Railway Bridge & Prince Alfred Bridge, Murrubmidgee river, Gundagai, New South Wales, Australia
Following early 2012 floods, debris from the flood were still visible. Capturing this location shortly after the floods seemed appropriate given the history of this area and the link to Australia’s colonial and indigenous past.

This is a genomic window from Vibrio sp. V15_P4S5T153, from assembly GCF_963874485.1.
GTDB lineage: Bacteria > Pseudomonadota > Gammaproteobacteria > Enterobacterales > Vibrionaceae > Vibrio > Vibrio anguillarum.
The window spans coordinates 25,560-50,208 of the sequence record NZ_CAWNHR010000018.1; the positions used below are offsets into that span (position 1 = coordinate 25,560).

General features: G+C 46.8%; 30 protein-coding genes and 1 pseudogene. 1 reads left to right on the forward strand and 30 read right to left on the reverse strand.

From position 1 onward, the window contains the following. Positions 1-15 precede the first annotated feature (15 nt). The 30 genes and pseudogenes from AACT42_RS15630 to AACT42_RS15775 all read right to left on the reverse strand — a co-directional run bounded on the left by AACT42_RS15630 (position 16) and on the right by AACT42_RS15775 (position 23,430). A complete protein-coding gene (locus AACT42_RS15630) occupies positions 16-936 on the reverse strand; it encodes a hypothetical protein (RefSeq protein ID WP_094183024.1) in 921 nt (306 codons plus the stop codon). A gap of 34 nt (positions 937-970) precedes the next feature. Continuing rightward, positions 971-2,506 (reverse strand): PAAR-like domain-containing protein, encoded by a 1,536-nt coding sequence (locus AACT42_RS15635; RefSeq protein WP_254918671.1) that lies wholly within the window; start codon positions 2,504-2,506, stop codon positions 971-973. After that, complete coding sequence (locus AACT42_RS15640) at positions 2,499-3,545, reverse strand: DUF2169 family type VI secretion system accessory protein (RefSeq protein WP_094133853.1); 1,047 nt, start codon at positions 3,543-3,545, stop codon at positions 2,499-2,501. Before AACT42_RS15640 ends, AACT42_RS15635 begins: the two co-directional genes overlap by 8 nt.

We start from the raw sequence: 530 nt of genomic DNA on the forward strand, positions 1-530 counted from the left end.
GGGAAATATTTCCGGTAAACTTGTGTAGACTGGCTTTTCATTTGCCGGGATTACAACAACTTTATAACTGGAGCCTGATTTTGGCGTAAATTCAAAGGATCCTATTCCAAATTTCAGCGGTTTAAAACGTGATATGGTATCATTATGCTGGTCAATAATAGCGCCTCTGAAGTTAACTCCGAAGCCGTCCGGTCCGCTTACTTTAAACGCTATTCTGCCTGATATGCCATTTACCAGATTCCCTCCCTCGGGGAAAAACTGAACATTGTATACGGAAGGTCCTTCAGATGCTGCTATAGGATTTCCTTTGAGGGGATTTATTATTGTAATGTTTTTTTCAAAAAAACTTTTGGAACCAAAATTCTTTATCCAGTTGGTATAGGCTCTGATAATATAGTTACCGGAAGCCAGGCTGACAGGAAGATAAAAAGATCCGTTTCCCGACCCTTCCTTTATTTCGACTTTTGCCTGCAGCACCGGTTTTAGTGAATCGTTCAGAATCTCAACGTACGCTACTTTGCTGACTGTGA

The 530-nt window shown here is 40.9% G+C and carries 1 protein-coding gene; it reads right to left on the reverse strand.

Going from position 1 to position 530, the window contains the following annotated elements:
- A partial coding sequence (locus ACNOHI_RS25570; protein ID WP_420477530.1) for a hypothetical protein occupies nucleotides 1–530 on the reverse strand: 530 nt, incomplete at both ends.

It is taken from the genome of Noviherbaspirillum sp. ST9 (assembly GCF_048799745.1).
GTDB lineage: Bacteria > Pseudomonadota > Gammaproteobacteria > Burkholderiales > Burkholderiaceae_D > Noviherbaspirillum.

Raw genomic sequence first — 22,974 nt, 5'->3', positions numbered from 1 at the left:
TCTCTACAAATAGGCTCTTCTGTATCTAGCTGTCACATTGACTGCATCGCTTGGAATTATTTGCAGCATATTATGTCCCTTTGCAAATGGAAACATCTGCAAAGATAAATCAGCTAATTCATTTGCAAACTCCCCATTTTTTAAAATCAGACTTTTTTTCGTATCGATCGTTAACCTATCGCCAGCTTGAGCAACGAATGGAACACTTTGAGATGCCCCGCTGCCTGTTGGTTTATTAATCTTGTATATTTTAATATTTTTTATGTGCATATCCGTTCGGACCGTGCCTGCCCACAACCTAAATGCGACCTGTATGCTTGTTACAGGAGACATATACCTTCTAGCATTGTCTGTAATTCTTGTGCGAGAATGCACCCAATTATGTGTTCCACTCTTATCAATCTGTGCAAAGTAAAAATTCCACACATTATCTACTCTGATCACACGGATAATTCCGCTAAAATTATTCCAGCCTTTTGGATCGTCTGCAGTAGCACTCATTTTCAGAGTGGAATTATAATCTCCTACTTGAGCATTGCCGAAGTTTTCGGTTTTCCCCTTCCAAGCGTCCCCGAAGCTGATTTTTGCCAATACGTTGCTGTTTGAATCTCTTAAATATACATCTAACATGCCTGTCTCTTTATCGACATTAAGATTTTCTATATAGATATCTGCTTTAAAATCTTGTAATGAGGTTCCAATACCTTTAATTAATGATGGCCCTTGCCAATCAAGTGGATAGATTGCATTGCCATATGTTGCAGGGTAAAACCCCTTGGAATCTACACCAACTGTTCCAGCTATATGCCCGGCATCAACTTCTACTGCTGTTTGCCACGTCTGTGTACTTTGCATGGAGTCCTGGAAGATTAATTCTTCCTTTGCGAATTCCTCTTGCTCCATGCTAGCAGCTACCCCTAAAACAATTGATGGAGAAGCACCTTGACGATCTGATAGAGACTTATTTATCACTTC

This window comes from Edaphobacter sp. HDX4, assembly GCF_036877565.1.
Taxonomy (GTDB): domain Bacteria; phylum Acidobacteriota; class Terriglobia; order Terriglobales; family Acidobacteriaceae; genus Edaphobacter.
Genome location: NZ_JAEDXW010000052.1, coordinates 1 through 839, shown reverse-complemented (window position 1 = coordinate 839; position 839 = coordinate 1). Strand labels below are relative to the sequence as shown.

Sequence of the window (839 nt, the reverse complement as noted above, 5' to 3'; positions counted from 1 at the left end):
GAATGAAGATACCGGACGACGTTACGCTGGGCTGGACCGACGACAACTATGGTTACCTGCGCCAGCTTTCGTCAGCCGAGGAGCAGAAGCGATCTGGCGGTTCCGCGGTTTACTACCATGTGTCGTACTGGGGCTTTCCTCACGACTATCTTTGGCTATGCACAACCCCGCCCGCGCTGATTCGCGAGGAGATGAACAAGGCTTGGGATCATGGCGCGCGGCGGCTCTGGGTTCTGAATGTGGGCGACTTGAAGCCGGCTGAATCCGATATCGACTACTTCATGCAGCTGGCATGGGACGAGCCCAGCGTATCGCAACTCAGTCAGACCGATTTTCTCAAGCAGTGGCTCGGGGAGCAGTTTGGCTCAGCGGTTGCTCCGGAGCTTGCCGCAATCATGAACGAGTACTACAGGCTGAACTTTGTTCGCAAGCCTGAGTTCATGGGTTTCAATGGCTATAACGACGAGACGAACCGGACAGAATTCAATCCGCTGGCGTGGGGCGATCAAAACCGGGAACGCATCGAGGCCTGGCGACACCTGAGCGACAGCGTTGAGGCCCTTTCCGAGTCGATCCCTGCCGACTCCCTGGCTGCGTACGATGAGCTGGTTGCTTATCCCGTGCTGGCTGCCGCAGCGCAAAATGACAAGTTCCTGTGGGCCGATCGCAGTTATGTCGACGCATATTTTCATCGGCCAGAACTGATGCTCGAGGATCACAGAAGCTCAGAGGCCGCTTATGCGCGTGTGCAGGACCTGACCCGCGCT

The historic township of Gundagai sits on the banks of the Murrumbidgee River. Although a small town, Gundagai is a popular topic for Australian writers and has become a representative icon of a typical Australian country town and forever associated with the dog on the tuckerbox in Australian folklore. The two historic Gundagai bridges pictured in this photo are the Prince Alfred Bridge and the Railway Bridge. The Prince Alfred Bridge, the bridge in the background, was built in 1866, and was the first major crossing spanning the Murumbidgee River. It formed part of the Hume Highway until it was replaced by the Sheahan Bridge, built in 1976. The Prince Alfred Bridge is the longest timber viaduct in Australia. The timber Railway Bridge in the foreground was completed in 1902 and this viaduct is 819m long. The Gundagai area is part of the traditional lands of the Wiradjuri speaking people, while there is a considerable folklore associated with Aboriginal cultural and spiritual beliefs in the area. The floodplains of the Murrumbidgee below the present town of Gundagai, pictured in part in this image, were a frequent meeting place of the Wiradjuri. The original European town that was gazetted as Gundagai in 1838 was situated to left of this image on the right hand bank of the Murrumbidgee River floodplain at the place colloquially known as 'The Crossing Place'. This town was hit by several large floods of the Murrumbidgee River, with the 25 June 1852 flood sweeping the first colonial town of Gundagai away, killing at least 89 of the town's population of 250 people; it is one of the largest natural disasters in Australia's history. Local Aboriginals played a role in saving many Gundagai people from the 1852 floodwaters, rescuing more than 40 people using bark canoes.